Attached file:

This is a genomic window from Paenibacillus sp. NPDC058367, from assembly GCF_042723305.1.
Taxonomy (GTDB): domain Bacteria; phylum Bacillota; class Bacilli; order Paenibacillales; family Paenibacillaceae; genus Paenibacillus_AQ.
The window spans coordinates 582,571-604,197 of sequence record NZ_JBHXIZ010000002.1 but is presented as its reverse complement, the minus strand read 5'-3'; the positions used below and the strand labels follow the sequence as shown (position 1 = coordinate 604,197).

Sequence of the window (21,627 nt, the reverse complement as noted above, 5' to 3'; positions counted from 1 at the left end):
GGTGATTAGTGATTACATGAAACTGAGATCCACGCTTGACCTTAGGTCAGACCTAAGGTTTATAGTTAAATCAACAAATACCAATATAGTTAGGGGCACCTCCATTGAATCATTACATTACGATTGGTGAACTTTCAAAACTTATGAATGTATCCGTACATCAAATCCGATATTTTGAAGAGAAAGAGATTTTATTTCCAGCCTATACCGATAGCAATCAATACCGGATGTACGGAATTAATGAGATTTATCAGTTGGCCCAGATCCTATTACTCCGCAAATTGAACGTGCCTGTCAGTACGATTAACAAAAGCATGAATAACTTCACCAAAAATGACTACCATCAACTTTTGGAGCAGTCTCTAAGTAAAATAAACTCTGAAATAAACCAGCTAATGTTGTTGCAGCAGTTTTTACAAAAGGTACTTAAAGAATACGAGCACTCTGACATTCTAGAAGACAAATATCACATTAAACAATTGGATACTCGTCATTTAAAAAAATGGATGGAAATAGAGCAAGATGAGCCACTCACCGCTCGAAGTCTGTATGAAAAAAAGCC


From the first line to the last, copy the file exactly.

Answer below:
This is a genomic window from Paenibacillus sp. NPDC058367, from assembly GCF_042723305.1.
Taxonomy (GTDB): domain Bacteria; phylum Bacillota; class Bacilli; order Paenibacillales; family Paenibacillaceae; genus Paenibacillus_AQ.
The window spans coordinates 582,571-604,197 of sequence record NZ_JBHXIZ010000002.1 but is presented as its reverse complement, the minus strand read 5'-3'; the positions used below and the strand labels follow the sequence as shown (position 1 = coordinate 604,197).

Sequence of the window (21,627 nt, the reverse complement as noted above, 5' to 3'; positions counted from 1 at the left end):
GGTGATTAGTGATTACATGAAACTGAGATCCACGCTTGACCTTAGGTCAGACCTAAGGTTTATAGTTAAATCAACAAATACCAATATAGTTAGGGGCACCTCCATTGAATCATTACATTACGATTGGTGAACTTTCAAAACTTATGAATGTATCCGTACATCAAATCCGATATTTTGAAGAGAAAGAGATTTTATTTCCAGCCTATACCGATAGCAATCAATACCGGATGTACGGAATTAATGAGATTTATCAGTTGGCCCAGATCCTATTACTCCGCAAATTGAACGTGCCTGTCAGTACGATTAACAAAAGCATGAATAACTTCACCAAAAATGACTACCATCAACTTTTGGAGCAGTCTCTAAGTAAAATAAACTCTGAAATAAACCAGCTAATGTTGTTGCAGCAGTTTTTACAAAAGGTACTTAAAGAATACGAGCACTCTGACATTCTAGAAGACAAATATCACATTAAACAATTGGATACTCGTCATTTAAAAAAATGGATGGAAATAGAGCAAGATGAGCCACTCACCGCTCGAAGTCTGTATGAAAAAAAGCC